There’s something about autumn. It’s hard to pinpoint the magic of a season, but you always know the time of slow decay is upon us when you begin to see 5,000-calorie pumpkin spiced lattes clutched in fat American fists. Other people note the vibrant shades of foliage, the shift from nature’s standard, unimaginative hues of green. Not me. I’m colorblind. Thanks, by the way, for reminding me of that fact. Jerk.
But what I lack in ability to distinguish a red leaf from a green one—as if anyone sees much of either in drought-ridden California—I more than make up for with my superb sense of smell. Autumn is a redolent, smoky vintage that never fails to call to mind the fiery pits of hell. Which, of course, gets me thinking about the seven deadly sins. Not what you generally think about when autumn rolls around? Well, perhaps your mind isn’t as refined as mine.
My favorite of the seven deadly sins is, of course, hypocrisy. Don’t bother telling me that’s not one of the seven deadly sins. If Jesus or Moses or whoever hadn’t been busy fighting burning bushes, they probably would’ve remembered to add that to the list.
I’ll admit that my love for hypocrisy is purely selfish. You can’t throw a cow pie in this dirt patch of a state without hitting a hypocrite or two—and hypocrisy tends to grow in direct proportion to self-importance. Which means you’ll find your fair share at local city councils and other boring meetings you probably don’t attend because you have more interesting things to do. Like watching the leaves change color. Jerks.
Of course, getting to watch Madam Mayor Jan Marx call out contender Steve Barasch for unneighborly behavior at an Oct. 7 Residents for Quality Neighborhoods candidate forum has its perks. Mind you, I wouldn’t know much about being a good neighbor, but—like most people who live in SLO and whose paycheck falls far short of six figures—I do know a thing, or 20, about slumlords. Which is essentially what Marx accused Barasch of being. In response to Marx’s pointed statement that she’d “never owned a rental property that has been declared uninhabitable by the city, as opposed to my opponent here,” Barasch huffed and puffed and declared all of his rental properties to be habitable.
But the duteous (and some might say busybody) Residents for Quality Neighborhoods did a little investigating and found that three years ago the Community Development Department did, in fact, find his rental property at 520 Grand Ave. to be “unfit for human occupancy.” Which is an especially damning judgment, considering the sorry state of many of the habitations local landlords deem fit to rent. Barasch tried to hit back with a $10,000 claim against the city, insisting the concerns were in fact “minor alleged code issues.” But the city won the day, with a rather lengthy list of alleged deficiencies in his rental properties, including heaters in need of repair, lack of operational smoke alarms, cracked shower pan and sink, numerous roof leaks, and rodent infestation.
I suppose all of Barasch’s huffing and puffing could have been justified. Maybe he meant he runs no such properties now. Or maybe he believed it truly is possible to run something deemed unfit to live in while also being a Good Neighbor. Then again, when you live in a lone mansion on a hill, which has been featured in Sunset Magazine on multiple occasions, I guess you don’t really have to worry about trivialities like being a good neighbor. And to give the guy some credit, he’d hardly be the first person to lock students into a lease at an apartment he himself might never deign to spend a night in. Of course, the existence of other sinners doesn’t lessen or justify the offense. And the fact that he denied the accusation when Marx called him out on his less-than-reputable history as a landlord compounds it.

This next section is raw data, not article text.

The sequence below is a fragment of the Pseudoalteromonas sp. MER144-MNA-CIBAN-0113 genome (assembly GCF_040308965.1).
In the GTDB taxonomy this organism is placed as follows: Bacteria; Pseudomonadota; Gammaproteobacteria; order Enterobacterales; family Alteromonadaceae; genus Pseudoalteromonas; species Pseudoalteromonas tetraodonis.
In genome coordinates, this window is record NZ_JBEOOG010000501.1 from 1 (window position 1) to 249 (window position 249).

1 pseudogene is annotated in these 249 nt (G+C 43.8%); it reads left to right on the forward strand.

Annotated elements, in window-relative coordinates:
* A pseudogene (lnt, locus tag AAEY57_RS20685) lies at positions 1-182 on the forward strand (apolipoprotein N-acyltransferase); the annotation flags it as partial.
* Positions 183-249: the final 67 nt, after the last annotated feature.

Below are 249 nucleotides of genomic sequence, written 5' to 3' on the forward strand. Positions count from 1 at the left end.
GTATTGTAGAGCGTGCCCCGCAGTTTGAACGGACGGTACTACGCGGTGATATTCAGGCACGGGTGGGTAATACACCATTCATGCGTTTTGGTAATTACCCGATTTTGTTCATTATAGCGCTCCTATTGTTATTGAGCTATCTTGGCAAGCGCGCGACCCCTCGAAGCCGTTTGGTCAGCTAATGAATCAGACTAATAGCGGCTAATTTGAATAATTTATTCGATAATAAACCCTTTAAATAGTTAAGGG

So maybe Barasch is more truth-bender than hypocrite. If I want to make a point about hypocrisy, I should probably be talking about SLO City Councilman John Ashbaugh, who recently raised some eyebrows—mostly those of his competitors for a City Council seat—by being caught using his official e-mail address to solicit campaign donations. Specifically, it was a donation from SLO County Supervisor Adam Hill, who used his personal e-mail account to promise Ashbaugh a $200 donation—the maximum amount allowed according to campaign regulations Ashbaugh himself voted to approve several years back. Well, actually, it was $200 and a bottle of wine. I’m not sure if the bottle of wine technically tips Hill’s donation over the legal amount, but Ashbaugh could probably tell you if it did, since he did, in fact, have a role in implementing these new campaign regulations.
Is it petty to nail Ashbaugh—and to a lesser extent, I guess, Hill—over a bottle of wine and a few e-mails? Yes, a little. It’s not like they pissed on the neighbor’s prize roses. The rules they broke were petty rules, but these are men whose jobs are solely comprised of making what the rest of the world would deem petty decisions on petty issues. That’s not the point. What’s the purpose of having laws if the people we elect and pay to help create and impose these laws thumb their noses at them come election time? It would be one thing if Ashbaugh thought the regulations were silly and unnecessary and opposed them on moral grounds, but these are regulations he helped vote into place, indicating that, in theory at least, he supports what they’re trying to do.
Now Ashbaugh, once essentially caught, did admit he had made an error. So he’s not going to get painted with quite the same brush as Barasch. But there’s no denying that his actions rather snugly fit the bill for hypocrisy. It’s not particularly sexy, but have you taken a good look at the people running for public office? They’re not a group you’d be particularly anxious to catch in a compromising position. ∆
Shredder’s a slumlord at heart, but a renter in practice. Send security deposits to firstname.lastname@example.org.